Surreptitious dealing


The Court of Appeal has confirmed that where there has been surreptitious dealing by an agent with the other party in a contractual arrangement during the contract period, the innocent principal should be entitled to terminate the contract from the point of discovering the fact of the bribe. However, the contract will be avoided for the future only and not from the outset.


Tigris was a joint venture company formed by two individuals, Mr Koolhaas (K) and Mr Pakdaman (P), who essentially ‘fell out’ during the course of their business venture. Tigris’ plan was to buy aircraft from China Southern Airlines Company Limited (CSN) and sell them in Iran, a delicate commercial transaction given the UN sanctions at the time and the company’s lack of experience – Tigris had no market history, assets or published accounts.

Tigris’ agent, Mr Ventner, was appointed to represent the company in all technical matters relating to the sale and purchase of the aircraft in return for 20 per cent of the net profits.

In July 2009, Tigris and CSN entered into a sale and purchase agreement for the purchase of six aircraft, with the first three to be delivered by July 31, 2009 and the remaining three to be delivered by August 27, 2009. Payment was to be made in three stages: a deposit of approximately US$10.8 million (paid prior to entering into the purchase agreement), the first instalment of approximately US$57.2 million before July 31, 2009 and the second instalment of approximately US$55.8 million before August 27, 2009.

Tigris had difficulty obtaining financing and was unable to pay the full amount of the first instalment by 31 July 2009. The relationship between P and K began to deteriorate. Given that P had the business contacts to secure the back-to-back contracts to sell the aircraft in Iran, which is how Tigris would fund the purchases from CSN, the venture was dependent on P’s ongoing involvement.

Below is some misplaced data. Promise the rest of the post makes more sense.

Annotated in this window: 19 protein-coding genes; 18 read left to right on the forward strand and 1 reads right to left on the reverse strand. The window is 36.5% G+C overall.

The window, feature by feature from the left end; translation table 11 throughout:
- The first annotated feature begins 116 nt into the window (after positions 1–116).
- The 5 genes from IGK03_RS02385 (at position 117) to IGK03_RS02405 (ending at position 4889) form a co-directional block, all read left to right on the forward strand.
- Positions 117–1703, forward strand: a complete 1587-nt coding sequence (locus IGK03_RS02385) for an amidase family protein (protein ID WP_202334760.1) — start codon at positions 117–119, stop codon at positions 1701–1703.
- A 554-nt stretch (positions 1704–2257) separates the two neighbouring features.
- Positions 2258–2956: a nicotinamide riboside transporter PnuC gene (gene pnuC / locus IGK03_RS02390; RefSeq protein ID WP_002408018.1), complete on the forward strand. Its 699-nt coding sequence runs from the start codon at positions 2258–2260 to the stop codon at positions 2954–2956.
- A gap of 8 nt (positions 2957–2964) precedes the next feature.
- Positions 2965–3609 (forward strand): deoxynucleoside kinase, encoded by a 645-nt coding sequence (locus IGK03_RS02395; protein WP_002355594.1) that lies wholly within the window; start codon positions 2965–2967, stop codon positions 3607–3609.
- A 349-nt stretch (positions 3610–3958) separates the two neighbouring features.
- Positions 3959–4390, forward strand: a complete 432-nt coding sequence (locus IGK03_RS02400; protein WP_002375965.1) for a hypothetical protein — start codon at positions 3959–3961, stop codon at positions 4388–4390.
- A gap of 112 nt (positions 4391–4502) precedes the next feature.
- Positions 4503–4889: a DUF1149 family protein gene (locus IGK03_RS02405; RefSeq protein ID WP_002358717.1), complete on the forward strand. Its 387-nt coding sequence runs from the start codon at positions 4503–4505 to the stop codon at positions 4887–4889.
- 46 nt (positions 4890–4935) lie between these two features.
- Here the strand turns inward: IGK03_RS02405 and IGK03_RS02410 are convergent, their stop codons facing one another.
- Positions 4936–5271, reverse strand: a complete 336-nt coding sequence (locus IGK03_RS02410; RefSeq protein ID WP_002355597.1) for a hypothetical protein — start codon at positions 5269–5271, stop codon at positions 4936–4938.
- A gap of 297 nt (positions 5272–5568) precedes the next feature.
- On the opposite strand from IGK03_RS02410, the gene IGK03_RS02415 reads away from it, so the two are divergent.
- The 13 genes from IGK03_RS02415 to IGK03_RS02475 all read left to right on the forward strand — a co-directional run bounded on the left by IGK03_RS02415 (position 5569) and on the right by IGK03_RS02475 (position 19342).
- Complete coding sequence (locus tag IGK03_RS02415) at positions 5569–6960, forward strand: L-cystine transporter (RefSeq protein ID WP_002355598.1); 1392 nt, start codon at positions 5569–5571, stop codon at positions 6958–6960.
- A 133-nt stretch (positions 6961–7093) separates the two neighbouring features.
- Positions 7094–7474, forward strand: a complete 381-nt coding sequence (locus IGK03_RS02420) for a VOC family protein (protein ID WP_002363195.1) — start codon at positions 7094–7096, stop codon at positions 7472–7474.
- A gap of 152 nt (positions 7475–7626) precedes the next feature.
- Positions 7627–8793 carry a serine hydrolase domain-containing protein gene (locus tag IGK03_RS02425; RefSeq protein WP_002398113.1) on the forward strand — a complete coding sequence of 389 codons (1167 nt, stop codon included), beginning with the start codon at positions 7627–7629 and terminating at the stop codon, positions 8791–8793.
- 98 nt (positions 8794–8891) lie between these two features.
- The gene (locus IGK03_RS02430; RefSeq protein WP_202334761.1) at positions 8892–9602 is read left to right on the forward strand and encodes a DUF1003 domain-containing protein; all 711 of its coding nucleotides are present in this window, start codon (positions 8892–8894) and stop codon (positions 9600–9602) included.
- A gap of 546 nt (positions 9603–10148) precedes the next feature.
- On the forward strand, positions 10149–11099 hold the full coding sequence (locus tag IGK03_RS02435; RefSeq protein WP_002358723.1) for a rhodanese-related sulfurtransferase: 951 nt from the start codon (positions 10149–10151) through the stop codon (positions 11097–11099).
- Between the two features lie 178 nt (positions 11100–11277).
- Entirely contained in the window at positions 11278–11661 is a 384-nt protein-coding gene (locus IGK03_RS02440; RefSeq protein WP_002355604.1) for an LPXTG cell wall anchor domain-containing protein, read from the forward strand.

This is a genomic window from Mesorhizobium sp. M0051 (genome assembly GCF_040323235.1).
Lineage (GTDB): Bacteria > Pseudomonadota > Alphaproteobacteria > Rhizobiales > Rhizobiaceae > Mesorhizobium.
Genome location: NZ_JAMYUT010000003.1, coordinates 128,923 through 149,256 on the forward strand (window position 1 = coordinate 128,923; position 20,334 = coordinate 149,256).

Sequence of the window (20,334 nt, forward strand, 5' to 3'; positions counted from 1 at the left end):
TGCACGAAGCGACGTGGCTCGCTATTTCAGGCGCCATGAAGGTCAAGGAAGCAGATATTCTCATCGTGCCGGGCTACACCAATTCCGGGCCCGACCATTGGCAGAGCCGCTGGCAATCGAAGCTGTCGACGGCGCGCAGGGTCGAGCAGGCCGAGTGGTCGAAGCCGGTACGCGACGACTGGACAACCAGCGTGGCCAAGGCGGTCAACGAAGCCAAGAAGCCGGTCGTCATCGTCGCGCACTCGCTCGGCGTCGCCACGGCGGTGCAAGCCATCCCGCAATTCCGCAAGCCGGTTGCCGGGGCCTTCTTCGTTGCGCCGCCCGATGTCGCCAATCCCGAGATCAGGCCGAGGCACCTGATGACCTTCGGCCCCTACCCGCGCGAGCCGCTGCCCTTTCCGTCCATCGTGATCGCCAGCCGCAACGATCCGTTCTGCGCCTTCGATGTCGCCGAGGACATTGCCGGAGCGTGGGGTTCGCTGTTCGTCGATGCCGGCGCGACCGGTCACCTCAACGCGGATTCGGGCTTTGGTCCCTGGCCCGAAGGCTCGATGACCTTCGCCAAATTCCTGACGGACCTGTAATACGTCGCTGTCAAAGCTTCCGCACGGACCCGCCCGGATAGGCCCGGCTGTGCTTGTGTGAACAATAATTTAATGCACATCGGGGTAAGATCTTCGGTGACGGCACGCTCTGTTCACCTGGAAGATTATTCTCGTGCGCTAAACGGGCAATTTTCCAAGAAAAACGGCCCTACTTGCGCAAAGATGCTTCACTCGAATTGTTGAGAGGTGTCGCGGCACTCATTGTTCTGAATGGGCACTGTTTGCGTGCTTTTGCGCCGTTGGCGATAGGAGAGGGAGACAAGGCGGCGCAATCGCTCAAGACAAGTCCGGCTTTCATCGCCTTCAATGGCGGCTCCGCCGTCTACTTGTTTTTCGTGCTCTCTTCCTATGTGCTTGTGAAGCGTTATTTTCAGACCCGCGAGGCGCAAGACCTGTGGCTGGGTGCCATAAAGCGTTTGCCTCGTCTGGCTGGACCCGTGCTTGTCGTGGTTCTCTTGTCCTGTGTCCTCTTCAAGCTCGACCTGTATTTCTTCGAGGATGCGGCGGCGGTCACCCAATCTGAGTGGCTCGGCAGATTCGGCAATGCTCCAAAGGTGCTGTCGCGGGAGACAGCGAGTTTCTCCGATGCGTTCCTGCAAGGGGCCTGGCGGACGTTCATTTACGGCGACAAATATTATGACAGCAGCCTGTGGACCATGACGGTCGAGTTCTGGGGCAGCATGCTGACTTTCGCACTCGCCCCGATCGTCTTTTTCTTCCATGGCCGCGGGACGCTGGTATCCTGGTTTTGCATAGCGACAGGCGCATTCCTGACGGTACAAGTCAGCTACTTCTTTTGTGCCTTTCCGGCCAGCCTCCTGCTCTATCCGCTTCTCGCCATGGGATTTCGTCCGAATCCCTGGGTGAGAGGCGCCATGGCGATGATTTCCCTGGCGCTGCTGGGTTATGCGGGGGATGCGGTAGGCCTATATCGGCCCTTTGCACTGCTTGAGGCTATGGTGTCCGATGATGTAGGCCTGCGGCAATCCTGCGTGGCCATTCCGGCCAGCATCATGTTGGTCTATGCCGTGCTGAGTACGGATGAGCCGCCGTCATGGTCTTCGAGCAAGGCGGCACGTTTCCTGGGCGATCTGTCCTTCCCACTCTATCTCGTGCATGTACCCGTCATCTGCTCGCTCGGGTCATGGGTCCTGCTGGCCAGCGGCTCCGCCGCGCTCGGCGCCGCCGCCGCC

In August 2009, P began making arrangements to take over Tigris’ responsibility to purchase the aircraft. Several emails were exchanged between P and K in which K stated that P was not authorised to act on behalf of the company as P was a shareholder and not a director (whereas K was a director of the company).

Eventually, the first aircraft was delivered on September 1, 2009. However, the relationship between P and K finally broke down and, in late September 2009, P and Mr Ventner took steps to incorporate another company, Thesa, to replace Tigris.

K alleged that P had entered into a secret agreement with CSN to divert the sale contract.

In October 2009 CSN gave notice to Tigris that it would terminate the purchase contract unless payment was made for delivery of the remaining five aircraft and Tigris took delivery at the rate of one aircraft per week.

In November 2009, Tigris asserted that CSN was in repudiatory breach on the basis that CSN’s conduct demonstrated that it did not intend to be bound to perform the terms of the purchase agreement. On December 4, 2009 Tigris sent a letter confirming that it accepted CSN’s repudiatory conduct as having brought the contract to an end. CSN purported to terminate the purchase agreement on December 19, 2009.

In 2010 CSN entered into aircraft sale agreements with another company, GALink, to sell two of the aircraft that had been the subject of the arrangement with Tigris. Ultimately, only one was sold to GALink and the remaining aircraft were eventually sold back to the manufacturer, Airbus SAS.

Tigris started proceedings claiming the return of its deposit (as well as other costs such as parking charges for the aircraft) amounting to approximately US$10.5 million. CSN’s counterclaim was for the amounts due but not paid to it by Tigris pursuant to the purchase contract less the amounts it had received following the sales to GALink and Airbus.